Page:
In Defense of ‘The Bear’ as a Comedy

Some people just have no sense of humor.

After Monday’s 75th Emmy Awards awarded basically three series — “Succession,” “The Bear,” and “Beef” — some TV fans were left feeling somewhere between robbed and confounded.

A number of observers simply didn’t dig the repetition; “Succession” and “Beef” each won eight Emmys, including the Creative Arts awards the weekend prior to the primetime show, and “The Bear” took home 10. Rote results, sure, but they were probably three of the best five shows of the eligibility window: June 1, 2022-May 31, 2023.

If that feels like a long time ago, that’s because it was. Monday’s Emmy Awards were supposed to air in September 2023, but were delayed by the writers’ and actors’ strikes.

Some of the loudest (online, where it always is) opposition to Monday’s Emmys results was simply about the category that “The Bear” dominated: comedy. The resistance has a point — but that doesn’t make them right.

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US actor Steven Yeun accepts the award for Outstanding Lead Actor in a Limited or Anthology Series or Movie for "Beef" onstage during the 75th Emmy Awards at the Peacock Theatre at L.A. Live in Los Angeles on January 15, 2024. (Photo by Valerie Macon / AFP) (Photo by VALERIE MACON/AFP via Getty Images)
LOS ANGELES, CALIFORNIA - JANUARY 15: Niecy Nash-Betts, winner of the Outstanding Supporting Actress in a Limited or Anthology Series or Movie award for “Dahmer – Monster: The Jeffrey Dahmer Story,” poses in the press room during the 75th Primetime Emmy Awards at Peacock Theater on January 15, 2024 in Los Angeles, California. (Photo by Frazer Harrison/Getty Images)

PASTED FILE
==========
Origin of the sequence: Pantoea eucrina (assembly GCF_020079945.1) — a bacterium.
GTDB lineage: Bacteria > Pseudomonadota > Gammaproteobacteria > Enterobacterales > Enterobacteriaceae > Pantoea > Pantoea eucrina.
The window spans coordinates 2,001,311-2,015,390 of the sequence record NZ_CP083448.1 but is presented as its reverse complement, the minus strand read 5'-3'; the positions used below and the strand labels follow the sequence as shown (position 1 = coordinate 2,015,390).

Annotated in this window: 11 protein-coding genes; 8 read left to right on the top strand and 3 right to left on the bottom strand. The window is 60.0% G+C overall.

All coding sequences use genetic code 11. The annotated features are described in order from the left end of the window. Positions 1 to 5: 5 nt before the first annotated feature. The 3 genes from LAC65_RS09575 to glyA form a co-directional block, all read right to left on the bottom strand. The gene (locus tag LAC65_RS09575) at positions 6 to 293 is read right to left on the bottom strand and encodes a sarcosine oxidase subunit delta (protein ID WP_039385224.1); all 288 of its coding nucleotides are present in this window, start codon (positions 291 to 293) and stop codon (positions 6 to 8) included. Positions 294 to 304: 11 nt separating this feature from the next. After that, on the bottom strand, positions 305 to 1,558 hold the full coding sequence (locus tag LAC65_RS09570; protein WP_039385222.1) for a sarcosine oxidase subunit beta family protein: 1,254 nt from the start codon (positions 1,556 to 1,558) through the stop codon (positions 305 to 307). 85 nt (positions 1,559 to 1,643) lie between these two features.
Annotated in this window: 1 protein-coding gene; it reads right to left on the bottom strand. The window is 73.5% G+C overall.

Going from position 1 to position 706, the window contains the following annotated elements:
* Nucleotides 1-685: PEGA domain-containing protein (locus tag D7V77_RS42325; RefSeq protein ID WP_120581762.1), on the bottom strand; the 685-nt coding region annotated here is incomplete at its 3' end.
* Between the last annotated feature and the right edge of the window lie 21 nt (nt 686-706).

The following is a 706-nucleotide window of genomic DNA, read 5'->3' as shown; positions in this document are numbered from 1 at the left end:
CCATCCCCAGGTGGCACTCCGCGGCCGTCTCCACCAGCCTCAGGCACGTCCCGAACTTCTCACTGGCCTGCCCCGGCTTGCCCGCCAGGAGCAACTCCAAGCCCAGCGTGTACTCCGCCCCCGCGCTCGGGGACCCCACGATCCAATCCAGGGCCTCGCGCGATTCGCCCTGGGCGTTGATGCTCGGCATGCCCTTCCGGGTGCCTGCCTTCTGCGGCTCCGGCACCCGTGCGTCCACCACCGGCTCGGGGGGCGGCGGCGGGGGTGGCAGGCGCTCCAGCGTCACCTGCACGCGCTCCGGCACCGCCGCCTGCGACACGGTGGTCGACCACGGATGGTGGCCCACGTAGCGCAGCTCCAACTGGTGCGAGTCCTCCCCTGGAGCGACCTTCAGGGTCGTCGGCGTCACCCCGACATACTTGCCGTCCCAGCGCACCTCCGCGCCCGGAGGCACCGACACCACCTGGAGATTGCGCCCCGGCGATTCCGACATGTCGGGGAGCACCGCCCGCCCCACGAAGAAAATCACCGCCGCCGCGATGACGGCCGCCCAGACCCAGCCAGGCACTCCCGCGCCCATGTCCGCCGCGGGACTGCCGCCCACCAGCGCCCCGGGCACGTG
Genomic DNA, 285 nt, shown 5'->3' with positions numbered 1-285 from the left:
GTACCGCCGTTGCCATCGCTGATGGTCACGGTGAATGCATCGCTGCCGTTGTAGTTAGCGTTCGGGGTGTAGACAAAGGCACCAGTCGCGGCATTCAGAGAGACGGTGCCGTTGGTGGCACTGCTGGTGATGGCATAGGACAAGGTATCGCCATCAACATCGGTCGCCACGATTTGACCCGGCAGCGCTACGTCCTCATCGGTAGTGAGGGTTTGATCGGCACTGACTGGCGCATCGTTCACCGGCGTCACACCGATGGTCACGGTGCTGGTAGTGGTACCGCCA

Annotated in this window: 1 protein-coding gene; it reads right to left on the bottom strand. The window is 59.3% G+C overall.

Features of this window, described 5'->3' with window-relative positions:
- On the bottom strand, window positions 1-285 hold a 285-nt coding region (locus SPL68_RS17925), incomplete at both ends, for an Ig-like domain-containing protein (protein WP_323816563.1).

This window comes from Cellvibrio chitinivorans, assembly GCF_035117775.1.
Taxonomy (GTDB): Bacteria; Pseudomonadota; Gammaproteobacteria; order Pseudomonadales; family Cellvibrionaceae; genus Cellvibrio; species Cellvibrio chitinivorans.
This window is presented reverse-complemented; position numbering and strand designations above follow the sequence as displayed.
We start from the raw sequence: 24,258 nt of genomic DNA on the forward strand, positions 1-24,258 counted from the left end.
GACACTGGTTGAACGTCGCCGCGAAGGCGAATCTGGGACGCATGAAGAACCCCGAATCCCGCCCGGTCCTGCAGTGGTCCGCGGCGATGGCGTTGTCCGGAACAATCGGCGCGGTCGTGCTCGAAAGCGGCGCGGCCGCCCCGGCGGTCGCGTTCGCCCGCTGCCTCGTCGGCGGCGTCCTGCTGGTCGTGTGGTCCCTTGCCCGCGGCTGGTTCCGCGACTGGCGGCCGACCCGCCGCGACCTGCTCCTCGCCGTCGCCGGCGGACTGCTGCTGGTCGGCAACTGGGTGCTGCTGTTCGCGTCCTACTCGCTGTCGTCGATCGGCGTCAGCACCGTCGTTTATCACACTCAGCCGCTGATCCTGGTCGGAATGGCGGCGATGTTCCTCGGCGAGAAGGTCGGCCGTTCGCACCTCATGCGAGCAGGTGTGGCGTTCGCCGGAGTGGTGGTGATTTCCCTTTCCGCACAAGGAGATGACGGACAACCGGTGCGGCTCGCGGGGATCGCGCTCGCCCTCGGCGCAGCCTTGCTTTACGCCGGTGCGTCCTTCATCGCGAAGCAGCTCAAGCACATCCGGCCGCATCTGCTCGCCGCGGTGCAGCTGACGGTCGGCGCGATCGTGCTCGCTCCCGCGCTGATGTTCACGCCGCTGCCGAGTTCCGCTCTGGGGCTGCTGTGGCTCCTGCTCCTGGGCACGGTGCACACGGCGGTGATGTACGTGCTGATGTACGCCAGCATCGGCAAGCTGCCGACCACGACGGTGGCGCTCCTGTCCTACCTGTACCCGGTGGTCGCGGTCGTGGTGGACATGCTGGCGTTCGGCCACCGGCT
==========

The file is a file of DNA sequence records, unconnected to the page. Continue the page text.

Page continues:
Yes, “The Bear” is among (if not the) the most stressful shows on TV. One of the facets that makes Christopher Storer’s series so captivating is how it captures the pressure and intensity of working in a kitchen. But “The Bear” is also funny. Like almost all of the best TV shows these days, “The Bear” is pure dramedy; frankly, it might be the most-dramedy of all the dramedies.

So what are awards shows to do? In general terms, they still mostly stick to the old rules: sitcoms are 30 minutes, dramas are one hour. Though officially, that all changed in 2022.

Ahead of the 74th Emmy Awards, the Academy threw that 30/60 rule out the window. Now, producers simply select the submission genre — mostly. There are still some qualifying (or disqualifying) criteria, like episode count and the consistency of themes, cast, and storylines. And anything under 20 minutes is automatically considered shortform.

Episodic runtimes are antiquated to some extent. Back in the day, TV series were completely beholden to time slots; linear television (broadcast and cable) still is. (There are overruns and exceptions for certain programming, mostly live news and sports.) Believe it or not, there was a time when appointment TV was the only kind of TV. Programs began (and ended) at the top or bottom of the hour.